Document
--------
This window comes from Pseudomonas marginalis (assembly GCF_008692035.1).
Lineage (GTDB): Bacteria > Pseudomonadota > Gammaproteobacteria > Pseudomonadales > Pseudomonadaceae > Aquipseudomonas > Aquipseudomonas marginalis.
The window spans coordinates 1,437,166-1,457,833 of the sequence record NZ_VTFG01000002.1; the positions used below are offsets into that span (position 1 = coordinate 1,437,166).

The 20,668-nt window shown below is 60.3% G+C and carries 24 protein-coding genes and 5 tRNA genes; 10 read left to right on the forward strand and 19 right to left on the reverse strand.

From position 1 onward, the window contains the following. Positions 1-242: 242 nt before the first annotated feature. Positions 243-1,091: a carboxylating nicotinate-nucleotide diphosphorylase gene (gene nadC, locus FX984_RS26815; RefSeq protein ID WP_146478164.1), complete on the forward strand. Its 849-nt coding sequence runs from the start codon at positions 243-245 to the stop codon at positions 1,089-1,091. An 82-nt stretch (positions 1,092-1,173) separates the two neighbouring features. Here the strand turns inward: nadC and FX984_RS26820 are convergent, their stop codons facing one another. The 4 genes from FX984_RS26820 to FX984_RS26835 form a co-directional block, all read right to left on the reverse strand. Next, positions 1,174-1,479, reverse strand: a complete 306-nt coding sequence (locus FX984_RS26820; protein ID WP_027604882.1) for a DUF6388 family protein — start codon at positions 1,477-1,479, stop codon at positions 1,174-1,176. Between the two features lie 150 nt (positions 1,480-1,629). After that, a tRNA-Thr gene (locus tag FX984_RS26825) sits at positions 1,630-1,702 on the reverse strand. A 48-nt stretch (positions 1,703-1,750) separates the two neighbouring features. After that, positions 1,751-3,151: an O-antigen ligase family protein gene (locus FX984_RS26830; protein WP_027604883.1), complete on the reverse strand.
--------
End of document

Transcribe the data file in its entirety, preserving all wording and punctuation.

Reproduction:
This window comes from Pseudomonas marginalis (assembly GCF_008692035.1).
Lineage (GTDB): Bacteria > Pseudomonadota > Gammaproteobacteria > Pseudomonadales > Pseudomonadaceae > Aquipseudomonas > Aquipseudomonas marginalis.
The window spans coordinates 1,437,166-1,457,833 of the sequence record NZ_VTFG01000002.1; the positions used below are offsets into that span (position 1 = coordinate 1,437,166).

The 20,668-nt window shown below is 60.3% G+C and carries 24 protein-coding genes and 5 tRNA genes; 10 read left to right on the forward strand and 19 right to left on the reverse strand.

From position 1 onward, the window contains the following. Positions 1-242: 242 nt before the first annotated feature. Positions 243-1,091: a carboxylating nicotinate-nucleotide diphosphorylase gene (gene nadC, locus FX984_RS26815; RefSeq protein ID WP_146478164.1), complete on the forward strand. Its 849-nt coding sequence runs from the start codon at positions 243-245 to the stop codon at positions 1,089-1,091. An 82-nt stretch (positions 1,092-1,173) separates the two neighbouring features. Here the strand turns inward: nadC and FX984_RS26820 are convergent, their stop codons facing one another. The 4 genes from FX984_RS26820 to FX984_RS26835 form a co-directional block, all read right to left on the reverse strand. Next, positions 1,174-1,479, reverse strand: a complete 306-nt coding sequence (locus FX984_RS26820; protein ID WP_027604882.1) for a DUF6388 family protein — start codon at positions 1,477-1,479, stop codon at positions 1,174-1,176. Between the two features lie 150 nt (positions 1,480-1,629). After that, a tRNA-Thr gene (locus tag FX984_RS26825) sits at positions 1,630-1,702 on the reverse strand. A 48-nt stretch (positions 1,703-1,750) separates the two neighbouring features. After that, positions 1,751-3,151: an O-antigen ligase family protein gene (locus FX984_RS26830; protein WP_027604883.1), complete on the reverse strand.